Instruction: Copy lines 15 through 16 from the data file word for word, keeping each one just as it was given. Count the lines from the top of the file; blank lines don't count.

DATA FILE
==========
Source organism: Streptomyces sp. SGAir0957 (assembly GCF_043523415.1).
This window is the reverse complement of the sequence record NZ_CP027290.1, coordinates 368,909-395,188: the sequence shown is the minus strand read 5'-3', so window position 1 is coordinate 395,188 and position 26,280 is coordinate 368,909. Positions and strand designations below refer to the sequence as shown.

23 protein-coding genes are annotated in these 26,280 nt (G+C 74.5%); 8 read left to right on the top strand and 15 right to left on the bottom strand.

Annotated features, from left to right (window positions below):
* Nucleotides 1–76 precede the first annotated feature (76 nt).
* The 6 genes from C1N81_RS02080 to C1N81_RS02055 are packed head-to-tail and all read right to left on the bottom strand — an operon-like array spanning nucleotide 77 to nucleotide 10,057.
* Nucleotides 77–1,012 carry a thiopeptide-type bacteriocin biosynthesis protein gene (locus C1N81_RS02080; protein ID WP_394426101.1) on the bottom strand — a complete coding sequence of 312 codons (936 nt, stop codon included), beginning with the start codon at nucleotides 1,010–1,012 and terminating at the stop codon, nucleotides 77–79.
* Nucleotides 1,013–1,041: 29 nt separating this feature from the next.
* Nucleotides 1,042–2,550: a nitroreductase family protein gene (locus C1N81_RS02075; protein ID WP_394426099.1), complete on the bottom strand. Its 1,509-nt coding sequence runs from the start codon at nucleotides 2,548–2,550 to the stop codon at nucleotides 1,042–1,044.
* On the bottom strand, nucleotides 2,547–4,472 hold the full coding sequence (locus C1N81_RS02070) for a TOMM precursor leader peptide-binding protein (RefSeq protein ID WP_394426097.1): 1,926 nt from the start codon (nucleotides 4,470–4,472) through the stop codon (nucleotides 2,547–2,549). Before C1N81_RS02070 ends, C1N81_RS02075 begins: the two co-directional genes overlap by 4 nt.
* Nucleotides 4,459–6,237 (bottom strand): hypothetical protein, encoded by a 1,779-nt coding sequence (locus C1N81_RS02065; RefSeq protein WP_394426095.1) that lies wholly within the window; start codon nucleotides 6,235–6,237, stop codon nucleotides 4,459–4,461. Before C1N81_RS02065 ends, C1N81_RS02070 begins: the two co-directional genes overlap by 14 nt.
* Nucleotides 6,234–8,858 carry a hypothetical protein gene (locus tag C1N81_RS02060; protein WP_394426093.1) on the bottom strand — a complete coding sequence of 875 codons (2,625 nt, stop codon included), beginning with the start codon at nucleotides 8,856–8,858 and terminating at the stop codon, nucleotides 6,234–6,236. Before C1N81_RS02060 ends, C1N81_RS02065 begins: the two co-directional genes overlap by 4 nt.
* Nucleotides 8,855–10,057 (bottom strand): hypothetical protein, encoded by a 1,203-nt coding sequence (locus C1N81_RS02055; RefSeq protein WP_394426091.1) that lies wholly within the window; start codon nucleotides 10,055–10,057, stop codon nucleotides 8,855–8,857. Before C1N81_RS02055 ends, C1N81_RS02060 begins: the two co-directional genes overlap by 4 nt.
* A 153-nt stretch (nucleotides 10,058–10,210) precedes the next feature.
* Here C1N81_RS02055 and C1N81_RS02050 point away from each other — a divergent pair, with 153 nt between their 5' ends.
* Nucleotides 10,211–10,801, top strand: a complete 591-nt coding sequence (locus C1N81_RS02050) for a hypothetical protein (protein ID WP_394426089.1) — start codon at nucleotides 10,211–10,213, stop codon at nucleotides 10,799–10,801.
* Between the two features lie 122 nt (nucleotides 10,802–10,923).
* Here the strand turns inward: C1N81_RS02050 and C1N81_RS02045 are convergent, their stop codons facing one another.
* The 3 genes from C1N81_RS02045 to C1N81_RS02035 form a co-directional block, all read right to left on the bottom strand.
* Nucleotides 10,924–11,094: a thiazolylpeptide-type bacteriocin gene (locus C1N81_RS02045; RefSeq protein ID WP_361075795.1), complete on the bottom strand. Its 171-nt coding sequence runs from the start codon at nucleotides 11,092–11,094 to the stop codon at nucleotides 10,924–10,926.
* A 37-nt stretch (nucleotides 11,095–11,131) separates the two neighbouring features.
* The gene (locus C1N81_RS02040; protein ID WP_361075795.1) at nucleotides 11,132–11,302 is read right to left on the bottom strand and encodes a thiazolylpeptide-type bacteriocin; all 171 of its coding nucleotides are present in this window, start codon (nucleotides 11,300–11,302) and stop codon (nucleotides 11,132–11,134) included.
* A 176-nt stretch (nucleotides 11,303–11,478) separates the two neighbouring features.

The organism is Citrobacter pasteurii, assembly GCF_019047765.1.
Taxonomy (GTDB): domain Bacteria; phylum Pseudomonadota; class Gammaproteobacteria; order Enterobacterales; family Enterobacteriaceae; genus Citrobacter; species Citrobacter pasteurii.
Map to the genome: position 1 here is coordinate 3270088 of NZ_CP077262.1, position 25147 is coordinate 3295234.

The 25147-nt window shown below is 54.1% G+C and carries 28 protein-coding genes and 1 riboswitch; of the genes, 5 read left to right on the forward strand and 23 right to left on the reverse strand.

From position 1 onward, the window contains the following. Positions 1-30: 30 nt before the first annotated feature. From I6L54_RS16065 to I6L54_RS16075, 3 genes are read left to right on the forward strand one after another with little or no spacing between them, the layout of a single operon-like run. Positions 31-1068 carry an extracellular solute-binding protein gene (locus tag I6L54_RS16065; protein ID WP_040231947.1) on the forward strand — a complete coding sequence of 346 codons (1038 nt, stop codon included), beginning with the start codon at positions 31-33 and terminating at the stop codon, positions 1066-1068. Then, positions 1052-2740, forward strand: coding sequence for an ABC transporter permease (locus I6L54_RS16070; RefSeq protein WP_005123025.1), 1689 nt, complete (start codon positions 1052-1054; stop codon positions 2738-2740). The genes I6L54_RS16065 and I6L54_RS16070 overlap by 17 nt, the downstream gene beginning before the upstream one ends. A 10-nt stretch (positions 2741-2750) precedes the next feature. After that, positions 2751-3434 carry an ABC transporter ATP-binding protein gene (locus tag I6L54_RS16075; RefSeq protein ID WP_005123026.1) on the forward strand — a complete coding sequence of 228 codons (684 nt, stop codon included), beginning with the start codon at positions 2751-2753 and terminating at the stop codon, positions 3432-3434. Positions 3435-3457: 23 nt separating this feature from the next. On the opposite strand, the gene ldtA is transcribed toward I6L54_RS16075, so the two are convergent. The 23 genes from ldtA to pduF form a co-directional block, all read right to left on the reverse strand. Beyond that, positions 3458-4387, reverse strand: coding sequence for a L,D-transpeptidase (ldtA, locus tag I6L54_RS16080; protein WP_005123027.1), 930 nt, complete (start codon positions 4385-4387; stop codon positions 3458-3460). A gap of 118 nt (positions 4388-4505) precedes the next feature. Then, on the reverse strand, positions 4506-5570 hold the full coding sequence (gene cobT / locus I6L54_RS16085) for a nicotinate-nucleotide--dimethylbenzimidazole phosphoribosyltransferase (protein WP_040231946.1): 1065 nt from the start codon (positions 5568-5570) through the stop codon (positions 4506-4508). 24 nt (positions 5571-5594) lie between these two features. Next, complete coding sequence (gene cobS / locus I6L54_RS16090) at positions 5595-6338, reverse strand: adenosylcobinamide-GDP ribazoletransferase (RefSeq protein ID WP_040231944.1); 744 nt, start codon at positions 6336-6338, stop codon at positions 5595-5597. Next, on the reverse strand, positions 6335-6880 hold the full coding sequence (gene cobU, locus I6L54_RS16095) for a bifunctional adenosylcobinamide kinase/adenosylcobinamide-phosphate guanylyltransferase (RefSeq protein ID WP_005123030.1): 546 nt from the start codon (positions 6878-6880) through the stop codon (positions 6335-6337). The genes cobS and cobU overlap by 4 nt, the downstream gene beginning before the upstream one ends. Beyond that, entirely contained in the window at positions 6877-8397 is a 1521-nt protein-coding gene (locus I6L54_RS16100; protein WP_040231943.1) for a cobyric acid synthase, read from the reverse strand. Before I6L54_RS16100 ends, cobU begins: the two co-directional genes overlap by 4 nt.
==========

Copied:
* Here C1N81_RS02055 and C1N81_RS02050 point away from each other — a divergent pair, with 153 nt between their 5' ends.
* Nucleotides 10,211–10,801, top strand: a complete 591-nt coding sequence (locus C1N81_RS02050) for a hypothetical protein (protein ID WP_394426089.1) — start codon at nucleotides 10,211–10,213, stop codon at nucleotides 10,799–10,801.